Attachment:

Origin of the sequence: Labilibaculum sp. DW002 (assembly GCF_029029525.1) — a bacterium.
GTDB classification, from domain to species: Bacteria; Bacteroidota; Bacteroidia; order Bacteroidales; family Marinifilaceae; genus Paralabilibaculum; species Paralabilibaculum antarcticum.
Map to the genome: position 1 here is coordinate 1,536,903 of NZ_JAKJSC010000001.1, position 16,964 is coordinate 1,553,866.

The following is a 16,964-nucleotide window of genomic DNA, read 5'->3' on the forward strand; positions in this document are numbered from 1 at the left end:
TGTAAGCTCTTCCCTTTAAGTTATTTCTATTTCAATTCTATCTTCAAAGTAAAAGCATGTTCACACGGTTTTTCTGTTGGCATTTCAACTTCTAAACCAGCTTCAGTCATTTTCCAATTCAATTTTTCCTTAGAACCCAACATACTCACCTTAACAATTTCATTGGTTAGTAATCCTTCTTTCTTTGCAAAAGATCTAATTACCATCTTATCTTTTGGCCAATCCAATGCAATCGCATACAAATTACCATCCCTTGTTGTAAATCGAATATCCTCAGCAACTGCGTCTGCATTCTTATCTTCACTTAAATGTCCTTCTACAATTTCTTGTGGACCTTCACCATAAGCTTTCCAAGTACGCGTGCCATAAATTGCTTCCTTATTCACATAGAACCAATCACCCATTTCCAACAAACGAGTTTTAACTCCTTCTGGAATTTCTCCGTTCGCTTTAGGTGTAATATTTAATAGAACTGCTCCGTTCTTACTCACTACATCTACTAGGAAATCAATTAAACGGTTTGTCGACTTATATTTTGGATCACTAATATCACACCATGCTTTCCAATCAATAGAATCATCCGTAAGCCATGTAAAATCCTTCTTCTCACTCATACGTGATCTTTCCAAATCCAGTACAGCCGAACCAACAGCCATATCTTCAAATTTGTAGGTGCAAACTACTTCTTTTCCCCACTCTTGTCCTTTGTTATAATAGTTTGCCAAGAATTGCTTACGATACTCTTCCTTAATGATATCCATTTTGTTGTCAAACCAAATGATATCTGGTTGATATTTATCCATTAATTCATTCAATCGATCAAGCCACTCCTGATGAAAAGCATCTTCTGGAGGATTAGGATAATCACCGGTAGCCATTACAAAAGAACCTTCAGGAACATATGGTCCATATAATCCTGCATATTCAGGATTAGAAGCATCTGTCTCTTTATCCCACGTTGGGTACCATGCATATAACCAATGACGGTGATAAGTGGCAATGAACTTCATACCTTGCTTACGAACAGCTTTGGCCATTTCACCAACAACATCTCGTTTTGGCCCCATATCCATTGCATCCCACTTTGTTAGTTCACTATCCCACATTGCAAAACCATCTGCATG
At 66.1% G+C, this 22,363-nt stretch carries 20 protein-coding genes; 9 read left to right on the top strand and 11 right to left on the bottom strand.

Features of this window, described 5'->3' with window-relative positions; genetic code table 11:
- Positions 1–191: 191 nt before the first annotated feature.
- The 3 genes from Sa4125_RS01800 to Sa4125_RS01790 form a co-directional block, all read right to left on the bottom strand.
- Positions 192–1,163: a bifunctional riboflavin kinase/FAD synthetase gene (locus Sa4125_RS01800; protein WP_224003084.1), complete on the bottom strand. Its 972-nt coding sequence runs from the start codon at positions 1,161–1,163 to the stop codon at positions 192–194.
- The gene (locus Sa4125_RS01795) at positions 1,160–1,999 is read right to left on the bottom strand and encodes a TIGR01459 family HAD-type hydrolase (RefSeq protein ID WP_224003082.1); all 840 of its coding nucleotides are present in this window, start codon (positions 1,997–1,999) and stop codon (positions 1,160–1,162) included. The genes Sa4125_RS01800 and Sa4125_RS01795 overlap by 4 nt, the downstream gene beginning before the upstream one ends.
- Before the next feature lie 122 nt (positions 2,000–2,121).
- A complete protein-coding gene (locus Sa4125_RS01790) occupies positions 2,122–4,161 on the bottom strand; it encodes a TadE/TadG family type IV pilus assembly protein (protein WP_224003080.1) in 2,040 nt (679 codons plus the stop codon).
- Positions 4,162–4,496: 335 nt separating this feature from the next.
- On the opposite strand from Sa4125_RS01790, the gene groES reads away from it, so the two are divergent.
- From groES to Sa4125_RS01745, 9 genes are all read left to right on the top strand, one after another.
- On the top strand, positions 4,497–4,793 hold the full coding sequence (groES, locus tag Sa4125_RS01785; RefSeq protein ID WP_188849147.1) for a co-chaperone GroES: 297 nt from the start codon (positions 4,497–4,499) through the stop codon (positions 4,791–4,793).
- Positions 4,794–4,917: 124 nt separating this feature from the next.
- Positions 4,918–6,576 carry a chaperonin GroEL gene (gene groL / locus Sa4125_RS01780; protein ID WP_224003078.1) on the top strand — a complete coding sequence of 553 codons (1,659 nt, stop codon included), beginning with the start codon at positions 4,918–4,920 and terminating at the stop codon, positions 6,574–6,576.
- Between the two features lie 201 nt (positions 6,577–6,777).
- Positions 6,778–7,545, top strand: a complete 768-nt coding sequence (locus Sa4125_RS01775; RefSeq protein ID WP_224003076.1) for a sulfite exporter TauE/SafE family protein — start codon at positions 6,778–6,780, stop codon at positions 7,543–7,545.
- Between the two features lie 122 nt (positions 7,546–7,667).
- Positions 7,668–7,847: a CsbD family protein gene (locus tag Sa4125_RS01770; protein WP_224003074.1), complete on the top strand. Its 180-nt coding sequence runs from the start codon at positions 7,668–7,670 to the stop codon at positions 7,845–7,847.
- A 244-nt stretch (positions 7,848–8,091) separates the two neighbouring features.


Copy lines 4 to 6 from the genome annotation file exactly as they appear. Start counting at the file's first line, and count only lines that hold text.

The following is a 16,964-nucleotide window of genomic DNA, read 5'->3' on the forward strand; positions in this document are numbered from 1 at the left end:
TGTAAGCTCTTCCCTTTAAGTTATTTCTATTTCAATTCTATCTTCAAAGTAAAAGCATGTTCACACGGTTTTTCTGTTGGCATTTCAACTTCTAAACCAGCTTCAGTCATTTTCCAATTCAATTTTTCCTTAGAACCCAACATACTCACCTTAACAATTTCATTGGTTAGTAATCCTTCTTTCTTTGCAAAAGATCTAATTACCATCTTATCTTTTGGCCAATCCAATGCAATCGCATACAAATTACCATCCCTTGTTGTAAATCGAATATCCTCAGCAACTGCGTCTGCATTCTTATCTTCACTTAAATGTCCTTCTACAATTTCTTGTGGACCTTCACCATAAGCTTTCCAAGTACGCGTGCCATAAATTGCTTCCTTATTCACATAGAACCAATCACCCATTTCCAACAAACGAGTTTTAACTCCTTCTGGAATTTCTCCGTTCGCTTTAGGTGTAATATTTAATAGAACTGCTCCGTTCTTACTCACTACATCTACTAGGAAATCAATTAAACGGTTTGTCGACTTATATTTTGGATCACTAATATCACACCATGCTTTCCAATCAATAGAATCATCCGTAAGCCATGTAAAATCCTTCTTCTCACTCATACGTGATCTTTCCAAATCCAGTACAGCCGAACCAACAGCCATATCTTCAAATTTGTAGGTGCAAACTACTTCTTTTCCCCACTCTTGTCCTTTGTTATAATAGTTTGCCAAGAATTGCTTACGATACTCTTCCTTAATGATATCCATTTTGTTGTCAAACCAAATGATATCTGGTTGATATTTATCCATTAATTCATTCAATCGATCAAGCCACTCCTGATGAAAAGCATCTTCTGGAGGATTAGGATAATCACCGGTAGCCATTACAAAAGAACCTTCAGGAACATATGGTCCATATAATCCTGCATATTCAGGATTAGAAGCATCTGTCTCTTTATCCCACGTTGGGTACCATGCATATAACCAATGACGGTGATAAGTGGCAATGAACTTCATACCTTGCTTACGAACAGCTTTGGCCATTTCACCAACAACATCTCGTTTTGGCCCCATATCCATTGCATCCCACTTTGTTAGTTCACTATCCCACATTGCAAAACCATCTGCATG
At 66.1% G+C, this 22,363-nt stretch carries 20 protein-coding genes; 9 read left to right on the top strand and 11 right to left on the bottom strand.